Marie Antoinette (Sofia Coppola, 2006)
Empire World Exchange cinema with Krystle. Spur of the moment decision after rock climbing didn't work out.
Krystle suggested it. I wanted to see the film but it certainly wasn't a must-see in my books given how I wasn't a big fan of Sofia Coppola's The Virgin Suicides and was even less impressed with Lost in Translation. That said, the concept of the film was definitely intriguing and the fact that Marie Antoinette's being played by Kirsten Dunst didn't hurt.
This Film = Kirsten Dunst. I can't imagine anyone else playing this role. Something that Dunst does so well is emoting a sincere and convincing sense of naive childish giddiness. When I think about it, I think that's what allowed Bring It On to be great, since it required her to both be an archetypal cheerleader (i.e. irritatingly enthusiastic) while also being the sympathetic main character (i.e. not be irritatingly enthusiastic). Not an easy thing to do.
The many scenes which make use of this quality of Dunst's are the film's finest. Take the film's most memorable scene, the opera, at which Antoinette begins applauding all by herself. And even after being told that clapping breaches protocol, she simply replies, "but it was so wonderful!" Her giddiness works to remind us of how young and naive Antoinette truly was at the time in being so joyously overwhelmed that she barely acknowledges the breach, but it's Dunst's sincerity that wins us over and makes it so easy to empathize with her fellow audience members who become equally won over. They begin to clap slowly until it crescendoes into a loud standing ovation, to the point where we realize they are not merely clapping out of obedience, nor are they simply clapping for the performance, but for their newfound admiration for Antoinette. Mag-nificent!
Another fantastic bit was right off the beginning. Reading some critiques it seems that people had problems with the contemporary music or lack of accents or language that fits the period. Well they would have an argument if Coppola just threw that in somewhere in the middle, but as it is she prepares you for it right off the bat with the fantastic opening shot of Antoinette getting her toes done and turning to look directly into the camera as she licks some cake off her fingers, raises her eyebrow in a "what are you looking at?" manner and goes back to reclining, cut to black and cue the indie rock music.
The odd thing is, usually I'm pretty good with remembering plenty of details from any movie I see, even if it was crappy or forgettable. But immediately after watching the film I found that, besides the two scenes I mentioned, I really couldn't remember any scenes at all. I'm not sure if this is something that Coppola is doing (or not doing for that matter) since I realize that I remember next-to-nothing of what happens in The Virgin Suicides (in fact, I didn't even remember that Kirsten Dunst was in that movie until after writing this whole thing!) and little of Lost in Translation as well.
Maybe it falls into that category of "shallow masterpieces" that Kael talked about in explaining Citizen Kane ("It is difficult to explain what makes any great work, and particularly difficult with movies, and maybe more so with Citizen Kane than with other great movies, because it isn't a work of special depth or a work of subtle beauty.") The film is not built upon any sort of conventional plot, it's really built upon the shoulders of Kirsten Dunst and what Coppola can do with her. It's a character study that's pieced together with scenes that each hope to illuminate some aspect of Antoinette's contradictory life. And while many are beautiful, few of them stand out and they don't seem to progress.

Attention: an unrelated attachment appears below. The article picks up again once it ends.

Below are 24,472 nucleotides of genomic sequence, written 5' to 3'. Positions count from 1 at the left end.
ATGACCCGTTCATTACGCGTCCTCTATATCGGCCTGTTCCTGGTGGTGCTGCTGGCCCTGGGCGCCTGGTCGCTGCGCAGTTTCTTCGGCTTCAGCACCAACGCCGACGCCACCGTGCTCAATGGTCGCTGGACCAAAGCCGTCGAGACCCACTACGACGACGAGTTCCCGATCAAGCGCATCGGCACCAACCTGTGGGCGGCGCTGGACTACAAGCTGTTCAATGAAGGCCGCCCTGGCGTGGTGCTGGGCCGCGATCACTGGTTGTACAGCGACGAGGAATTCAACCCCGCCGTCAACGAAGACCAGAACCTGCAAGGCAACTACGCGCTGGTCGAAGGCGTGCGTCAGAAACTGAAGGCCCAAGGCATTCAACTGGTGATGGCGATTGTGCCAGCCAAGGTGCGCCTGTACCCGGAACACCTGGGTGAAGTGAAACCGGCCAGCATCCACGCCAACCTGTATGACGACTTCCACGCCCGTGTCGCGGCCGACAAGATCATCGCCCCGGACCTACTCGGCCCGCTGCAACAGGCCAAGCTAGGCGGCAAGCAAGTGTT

A subtle and insightful scene can only be played out so many times before it too becomes as bland. And the film never does seem to build upon or progress beyond what Dunst can do (which is a lot). The plot doesn't present her with any new problems. It is beautiful and subtle, but it is static. Antoinette has her circumstances change but her character never really changes. Instead of clothes and hair, her interests change to her private getaway and her new boyfriend. And maybe that's the point, but even if it is that's still a flaw, you can make something seem boring without making the presentation in itself boring.
I'm sure Dunst will win a lot of accolades for this movie and I'm glad for her because they're all well-deserved. I'm especially glad that she was able to pull off such a feat without having to resort to the crappy external factor of simply playing a role that is atypical of her Hollywood persona (are you reading this Halle Berry?!) but that instead, builds upon her strengths as an actress. No one would argue that Marilyn Monroe was the most versatile actress ever, but can you imagine anyone else who could have played her in Some Like it Hot or Gentlemen Prefer Blondes? No! Come to think of it, Dunst has made some pretty good decisions for herself as well, she's been fantastic and well-fitting for most roles I've seen her in (Bring it On, Spider-Man, The Cat's Meow, Dick).
I doubt this will be a film that burns itself into my mind, whose various scenes might linger and blossom. That said, I don't think it's a paradox to say that it's also an extremely - not just superficially - beautiful film with a great deal of subtlety, all of which is owed to Ms. Dunst and Ms. Coppola. I'll certainly enjoy watching various scenes from the movie over and over again.